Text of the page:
Paper ID:1807
Title: Zero-shot recognition with unreliable attributes
Current Reviews

Submitted by Assigned_Reviewer_27

Q1: Comments to author(s). First provide a summary of the paper, and then address the following criteria: Quality, clarity, originality and significance. (For detailed reviewing guidelines, see
The paper strives to bridge the gap between the theory and practice of attribute-based zero-shot learning. The theory is that novel classes can be recognized automatically using pre-trained attribute predictors; in practice, however, learning these attribute classifiers can be as difficult or even more so than learning the object classes themselves.

Random forests are trained to predict unseen classes from attribute vectors,
and the training procedure takes into account the reliability of the attribute
detectors by propagating a validation set through each decision tree at training
time. The authors show how the method can be extended to handle training with a
few training examples of test categories. The method achieves state-of-the-art
results on several attribute datasets.

QUALITY: The authors do a really nice job of handling this fundamental zero-shot learning problem using a random forest framework. The model is elegant and theoretically sound. Results on 3 standard datasets are strong. The authors do a nice job of performing ablation studies, introducing artificial noise, evaluating several setting (zero- versus few-shot learning), and comparing with the literature.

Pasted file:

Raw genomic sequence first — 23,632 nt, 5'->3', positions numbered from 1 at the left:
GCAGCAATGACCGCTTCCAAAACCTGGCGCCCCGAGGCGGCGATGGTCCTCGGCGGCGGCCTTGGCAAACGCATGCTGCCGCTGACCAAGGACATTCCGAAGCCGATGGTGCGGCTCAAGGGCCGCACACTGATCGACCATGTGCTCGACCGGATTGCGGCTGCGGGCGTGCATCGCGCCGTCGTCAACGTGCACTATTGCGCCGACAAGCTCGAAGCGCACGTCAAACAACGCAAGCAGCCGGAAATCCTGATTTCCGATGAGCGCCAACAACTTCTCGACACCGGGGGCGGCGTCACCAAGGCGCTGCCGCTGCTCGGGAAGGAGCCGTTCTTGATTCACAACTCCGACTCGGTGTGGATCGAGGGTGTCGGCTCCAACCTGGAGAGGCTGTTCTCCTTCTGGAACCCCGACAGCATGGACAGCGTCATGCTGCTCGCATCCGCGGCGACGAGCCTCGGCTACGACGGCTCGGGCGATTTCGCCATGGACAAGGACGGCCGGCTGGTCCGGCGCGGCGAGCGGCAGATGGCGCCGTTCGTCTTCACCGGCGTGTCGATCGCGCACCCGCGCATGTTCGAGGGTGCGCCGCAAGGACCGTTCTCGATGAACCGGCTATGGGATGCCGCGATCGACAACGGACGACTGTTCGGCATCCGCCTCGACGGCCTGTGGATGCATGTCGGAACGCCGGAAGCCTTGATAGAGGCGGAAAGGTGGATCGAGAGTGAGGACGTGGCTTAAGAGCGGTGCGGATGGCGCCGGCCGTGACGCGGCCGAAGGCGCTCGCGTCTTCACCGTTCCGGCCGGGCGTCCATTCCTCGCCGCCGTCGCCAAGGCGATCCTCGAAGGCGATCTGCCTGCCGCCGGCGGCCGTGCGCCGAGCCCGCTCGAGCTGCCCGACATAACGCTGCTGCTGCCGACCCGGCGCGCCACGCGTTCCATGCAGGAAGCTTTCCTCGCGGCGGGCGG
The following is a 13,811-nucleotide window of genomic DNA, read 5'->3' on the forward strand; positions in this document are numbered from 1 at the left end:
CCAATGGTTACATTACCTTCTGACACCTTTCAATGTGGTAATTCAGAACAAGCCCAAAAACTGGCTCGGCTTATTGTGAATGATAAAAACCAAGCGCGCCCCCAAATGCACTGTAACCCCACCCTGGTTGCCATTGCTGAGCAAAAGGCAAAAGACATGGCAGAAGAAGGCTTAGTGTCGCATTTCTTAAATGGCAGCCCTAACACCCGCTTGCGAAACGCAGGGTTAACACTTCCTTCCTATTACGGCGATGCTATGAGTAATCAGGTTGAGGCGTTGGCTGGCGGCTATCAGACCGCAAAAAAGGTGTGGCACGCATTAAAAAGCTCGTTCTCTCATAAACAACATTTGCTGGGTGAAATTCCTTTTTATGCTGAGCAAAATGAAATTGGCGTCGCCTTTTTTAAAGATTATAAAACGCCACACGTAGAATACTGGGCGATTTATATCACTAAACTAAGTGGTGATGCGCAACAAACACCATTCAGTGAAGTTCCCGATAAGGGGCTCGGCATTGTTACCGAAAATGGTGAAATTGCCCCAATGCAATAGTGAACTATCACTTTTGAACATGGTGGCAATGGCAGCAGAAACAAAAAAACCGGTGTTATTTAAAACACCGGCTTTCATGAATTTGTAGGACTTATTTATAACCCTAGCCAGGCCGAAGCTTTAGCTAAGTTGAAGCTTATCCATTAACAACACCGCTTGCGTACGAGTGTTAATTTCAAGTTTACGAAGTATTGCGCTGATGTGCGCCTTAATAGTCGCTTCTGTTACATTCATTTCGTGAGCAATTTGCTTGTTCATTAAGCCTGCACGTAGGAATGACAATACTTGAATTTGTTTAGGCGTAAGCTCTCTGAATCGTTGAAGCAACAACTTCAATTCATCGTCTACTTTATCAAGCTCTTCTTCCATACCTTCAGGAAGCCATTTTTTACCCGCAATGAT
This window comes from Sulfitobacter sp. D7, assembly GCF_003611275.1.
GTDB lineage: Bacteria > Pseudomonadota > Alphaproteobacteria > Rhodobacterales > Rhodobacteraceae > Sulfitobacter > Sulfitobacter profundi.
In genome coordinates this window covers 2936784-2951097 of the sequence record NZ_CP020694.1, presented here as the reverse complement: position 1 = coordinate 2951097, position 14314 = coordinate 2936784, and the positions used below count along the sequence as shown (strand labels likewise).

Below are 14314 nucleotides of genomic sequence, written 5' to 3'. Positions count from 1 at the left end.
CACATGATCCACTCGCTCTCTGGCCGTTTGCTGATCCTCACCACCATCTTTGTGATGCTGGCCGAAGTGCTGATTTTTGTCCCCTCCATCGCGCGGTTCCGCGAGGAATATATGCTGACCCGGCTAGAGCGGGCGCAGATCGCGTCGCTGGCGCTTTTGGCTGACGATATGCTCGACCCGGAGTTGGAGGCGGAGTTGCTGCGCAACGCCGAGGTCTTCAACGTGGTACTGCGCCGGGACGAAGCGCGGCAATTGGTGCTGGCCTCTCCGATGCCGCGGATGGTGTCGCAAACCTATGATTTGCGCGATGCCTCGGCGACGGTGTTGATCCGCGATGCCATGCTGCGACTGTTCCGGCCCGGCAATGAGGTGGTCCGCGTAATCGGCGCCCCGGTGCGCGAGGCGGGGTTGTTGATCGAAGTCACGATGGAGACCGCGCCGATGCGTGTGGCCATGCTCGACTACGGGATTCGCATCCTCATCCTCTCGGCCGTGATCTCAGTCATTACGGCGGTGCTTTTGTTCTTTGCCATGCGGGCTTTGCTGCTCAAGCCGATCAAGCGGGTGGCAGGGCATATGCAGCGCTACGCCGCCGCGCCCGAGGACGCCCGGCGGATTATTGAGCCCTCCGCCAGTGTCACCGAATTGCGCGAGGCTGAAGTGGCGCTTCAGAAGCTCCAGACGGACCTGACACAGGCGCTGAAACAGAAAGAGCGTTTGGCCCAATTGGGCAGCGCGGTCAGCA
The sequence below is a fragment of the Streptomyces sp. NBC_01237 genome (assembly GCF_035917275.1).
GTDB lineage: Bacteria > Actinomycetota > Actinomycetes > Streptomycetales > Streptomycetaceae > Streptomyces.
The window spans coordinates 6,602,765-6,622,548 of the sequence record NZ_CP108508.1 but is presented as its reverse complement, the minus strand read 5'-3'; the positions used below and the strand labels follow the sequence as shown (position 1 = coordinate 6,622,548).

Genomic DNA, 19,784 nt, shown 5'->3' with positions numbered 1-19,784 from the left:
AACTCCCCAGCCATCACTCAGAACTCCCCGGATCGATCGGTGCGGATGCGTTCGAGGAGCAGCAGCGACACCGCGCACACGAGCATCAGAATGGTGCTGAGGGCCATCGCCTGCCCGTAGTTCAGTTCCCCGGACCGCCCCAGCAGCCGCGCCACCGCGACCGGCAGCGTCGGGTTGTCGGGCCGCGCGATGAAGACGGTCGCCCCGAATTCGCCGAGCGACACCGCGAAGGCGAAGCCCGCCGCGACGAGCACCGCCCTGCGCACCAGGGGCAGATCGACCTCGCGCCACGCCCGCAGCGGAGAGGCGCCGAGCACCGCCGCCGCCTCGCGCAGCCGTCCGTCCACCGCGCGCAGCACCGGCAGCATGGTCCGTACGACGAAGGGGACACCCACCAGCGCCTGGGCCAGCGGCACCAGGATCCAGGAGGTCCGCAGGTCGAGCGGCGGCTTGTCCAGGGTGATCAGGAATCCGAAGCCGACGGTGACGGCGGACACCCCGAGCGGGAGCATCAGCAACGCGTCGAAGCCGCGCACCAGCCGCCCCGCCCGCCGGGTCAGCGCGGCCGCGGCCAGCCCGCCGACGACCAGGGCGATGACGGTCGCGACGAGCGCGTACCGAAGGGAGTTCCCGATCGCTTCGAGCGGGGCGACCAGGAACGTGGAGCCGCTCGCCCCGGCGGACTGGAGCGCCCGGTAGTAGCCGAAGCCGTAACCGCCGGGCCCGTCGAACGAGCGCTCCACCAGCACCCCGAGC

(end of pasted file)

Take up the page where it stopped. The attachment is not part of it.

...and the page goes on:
CLARITY: The paper is very well written. One confusion was in Section 3.2.1: when the threshold t is introduced, the attribute signatures are still binary, so t can be any value 0 < t < 1 without changing anything in equation (2). Then it is not clear in lines 207-212 how a novel test example can be propagated down the tree, since t seems to be ill-defined. This is cleared up in later sections.

ORIGINALITY: This is a nice application of a random forest framework to an important problem.

SIGNIFICANCE: The paper addresses a fundamental problem in zero-shot learning.
Q2: Please summarize your review in 1-2 sentences
The paper is strong, interesting, and sound. The results on 3 datasets in a variety of settings are convincing. The paper deserves to be published.

Submitted by Assigned_Reviewer_33

Q1: Comments to author(s). First provide a summary of the paper, and then address the following criteria: Quality, clarity, originality and significance. (For detailed reviewing guidelines, see